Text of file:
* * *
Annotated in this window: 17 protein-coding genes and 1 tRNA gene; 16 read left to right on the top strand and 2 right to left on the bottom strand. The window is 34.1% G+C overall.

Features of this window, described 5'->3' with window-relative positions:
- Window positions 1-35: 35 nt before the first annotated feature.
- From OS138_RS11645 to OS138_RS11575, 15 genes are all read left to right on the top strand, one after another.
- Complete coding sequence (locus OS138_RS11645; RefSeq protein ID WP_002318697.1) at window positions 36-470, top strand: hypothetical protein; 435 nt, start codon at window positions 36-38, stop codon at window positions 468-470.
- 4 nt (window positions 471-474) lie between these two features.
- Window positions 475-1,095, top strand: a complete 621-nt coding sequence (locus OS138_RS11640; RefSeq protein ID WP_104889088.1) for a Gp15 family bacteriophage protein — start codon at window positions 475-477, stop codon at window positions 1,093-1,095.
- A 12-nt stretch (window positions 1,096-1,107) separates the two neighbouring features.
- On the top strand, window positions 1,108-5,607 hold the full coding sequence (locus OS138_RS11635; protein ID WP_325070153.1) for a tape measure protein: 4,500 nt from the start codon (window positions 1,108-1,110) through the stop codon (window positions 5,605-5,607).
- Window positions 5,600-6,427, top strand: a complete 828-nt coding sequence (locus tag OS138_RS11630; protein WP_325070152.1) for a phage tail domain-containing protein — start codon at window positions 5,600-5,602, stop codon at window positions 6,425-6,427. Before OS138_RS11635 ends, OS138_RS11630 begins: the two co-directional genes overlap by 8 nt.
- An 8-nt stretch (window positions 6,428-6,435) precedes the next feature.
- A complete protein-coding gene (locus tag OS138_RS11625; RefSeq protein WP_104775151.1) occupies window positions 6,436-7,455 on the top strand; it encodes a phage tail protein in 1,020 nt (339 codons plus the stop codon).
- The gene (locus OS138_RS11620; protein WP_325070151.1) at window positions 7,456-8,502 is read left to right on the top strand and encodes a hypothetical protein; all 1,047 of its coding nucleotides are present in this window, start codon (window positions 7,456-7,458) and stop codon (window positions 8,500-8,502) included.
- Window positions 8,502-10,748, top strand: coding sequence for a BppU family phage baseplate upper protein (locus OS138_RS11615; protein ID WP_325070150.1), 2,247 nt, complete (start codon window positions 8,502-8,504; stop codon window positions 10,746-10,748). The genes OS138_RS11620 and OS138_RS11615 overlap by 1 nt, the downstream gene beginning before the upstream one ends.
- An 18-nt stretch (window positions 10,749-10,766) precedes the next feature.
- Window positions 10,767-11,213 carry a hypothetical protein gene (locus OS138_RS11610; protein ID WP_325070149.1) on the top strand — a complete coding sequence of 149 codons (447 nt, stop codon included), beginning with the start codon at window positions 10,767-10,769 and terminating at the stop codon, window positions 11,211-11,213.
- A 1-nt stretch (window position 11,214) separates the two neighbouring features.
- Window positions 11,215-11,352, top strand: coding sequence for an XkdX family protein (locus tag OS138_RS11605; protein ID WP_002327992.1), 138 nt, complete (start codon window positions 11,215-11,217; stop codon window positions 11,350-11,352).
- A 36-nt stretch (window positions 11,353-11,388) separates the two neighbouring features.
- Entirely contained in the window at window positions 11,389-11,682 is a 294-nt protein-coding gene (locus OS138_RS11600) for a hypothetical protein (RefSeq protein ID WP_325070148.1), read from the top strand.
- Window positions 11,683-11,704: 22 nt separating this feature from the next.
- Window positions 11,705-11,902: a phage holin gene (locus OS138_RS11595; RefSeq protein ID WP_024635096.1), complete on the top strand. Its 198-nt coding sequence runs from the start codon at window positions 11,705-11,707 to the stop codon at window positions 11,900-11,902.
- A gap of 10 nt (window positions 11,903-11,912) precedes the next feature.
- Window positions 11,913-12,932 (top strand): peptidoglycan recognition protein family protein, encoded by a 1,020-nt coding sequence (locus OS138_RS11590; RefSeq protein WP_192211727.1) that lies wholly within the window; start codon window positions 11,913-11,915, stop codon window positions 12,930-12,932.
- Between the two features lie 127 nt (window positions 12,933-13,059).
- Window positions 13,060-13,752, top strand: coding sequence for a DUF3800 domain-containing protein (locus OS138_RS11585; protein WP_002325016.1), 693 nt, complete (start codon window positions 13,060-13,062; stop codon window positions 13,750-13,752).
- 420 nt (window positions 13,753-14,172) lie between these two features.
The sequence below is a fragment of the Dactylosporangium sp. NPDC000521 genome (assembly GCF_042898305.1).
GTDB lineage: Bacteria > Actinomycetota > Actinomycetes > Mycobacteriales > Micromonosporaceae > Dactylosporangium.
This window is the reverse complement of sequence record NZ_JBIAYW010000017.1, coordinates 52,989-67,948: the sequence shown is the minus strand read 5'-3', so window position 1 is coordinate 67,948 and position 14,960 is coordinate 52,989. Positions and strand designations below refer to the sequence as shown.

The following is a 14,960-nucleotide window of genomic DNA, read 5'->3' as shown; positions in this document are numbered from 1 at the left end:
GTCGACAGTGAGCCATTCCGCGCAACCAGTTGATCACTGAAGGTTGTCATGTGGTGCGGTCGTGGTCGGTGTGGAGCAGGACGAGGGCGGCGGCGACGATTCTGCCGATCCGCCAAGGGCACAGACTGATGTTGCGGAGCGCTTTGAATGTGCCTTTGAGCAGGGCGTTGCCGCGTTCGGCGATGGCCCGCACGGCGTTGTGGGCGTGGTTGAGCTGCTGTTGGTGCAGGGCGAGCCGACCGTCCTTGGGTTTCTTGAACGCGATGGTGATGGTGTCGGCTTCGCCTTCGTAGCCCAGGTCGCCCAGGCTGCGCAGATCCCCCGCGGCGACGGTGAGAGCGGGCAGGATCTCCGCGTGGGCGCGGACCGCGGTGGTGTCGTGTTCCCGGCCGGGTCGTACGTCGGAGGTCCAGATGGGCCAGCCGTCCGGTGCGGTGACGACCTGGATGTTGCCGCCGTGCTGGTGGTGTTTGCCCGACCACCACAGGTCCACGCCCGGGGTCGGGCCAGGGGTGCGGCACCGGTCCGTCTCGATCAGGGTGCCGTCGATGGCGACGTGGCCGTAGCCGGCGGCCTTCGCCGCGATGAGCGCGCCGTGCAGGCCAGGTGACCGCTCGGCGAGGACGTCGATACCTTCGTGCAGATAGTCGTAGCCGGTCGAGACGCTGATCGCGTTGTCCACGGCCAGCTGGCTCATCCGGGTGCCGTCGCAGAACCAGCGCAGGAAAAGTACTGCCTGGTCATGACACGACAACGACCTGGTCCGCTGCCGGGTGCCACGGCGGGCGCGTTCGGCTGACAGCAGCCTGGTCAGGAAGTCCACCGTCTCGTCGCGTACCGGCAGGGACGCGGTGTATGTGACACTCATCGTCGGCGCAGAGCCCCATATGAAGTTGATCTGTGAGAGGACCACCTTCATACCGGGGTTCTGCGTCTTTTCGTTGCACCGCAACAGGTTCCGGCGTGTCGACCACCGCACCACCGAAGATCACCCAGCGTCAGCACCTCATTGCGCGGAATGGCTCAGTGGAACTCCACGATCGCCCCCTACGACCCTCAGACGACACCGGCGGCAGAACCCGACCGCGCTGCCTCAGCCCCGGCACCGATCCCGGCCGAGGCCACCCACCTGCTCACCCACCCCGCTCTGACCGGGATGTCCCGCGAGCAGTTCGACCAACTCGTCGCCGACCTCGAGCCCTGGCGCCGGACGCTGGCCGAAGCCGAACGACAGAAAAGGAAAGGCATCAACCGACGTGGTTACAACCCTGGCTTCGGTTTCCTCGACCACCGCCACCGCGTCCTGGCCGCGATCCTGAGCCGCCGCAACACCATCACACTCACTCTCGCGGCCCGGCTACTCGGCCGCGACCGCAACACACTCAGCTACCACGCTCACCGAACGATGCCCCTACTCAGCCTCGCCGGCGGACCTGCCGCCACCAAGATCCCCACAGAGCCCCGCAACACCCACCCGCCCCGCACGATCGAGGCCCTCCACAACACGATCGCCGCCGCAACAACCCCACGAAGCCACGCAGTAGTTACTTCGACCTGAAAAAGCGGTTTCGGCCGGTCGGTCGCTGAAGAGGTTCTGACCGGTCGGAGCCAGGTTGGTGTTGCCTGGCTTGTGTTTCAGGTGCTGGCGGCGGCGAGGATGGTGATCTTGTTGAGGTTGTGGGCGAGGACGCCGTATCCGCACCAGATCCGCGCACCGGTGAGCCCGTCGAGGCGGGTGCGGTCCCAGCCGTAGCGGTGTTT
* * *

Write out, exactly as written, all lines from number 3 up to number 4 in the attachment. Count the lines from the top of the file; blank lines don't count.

- Window positions 1-35: 35 nt before the first annotated feature.
- From OS138_RS11645 to OS138_RS11575, 15 genes are all read left to right on the top strand, one after another.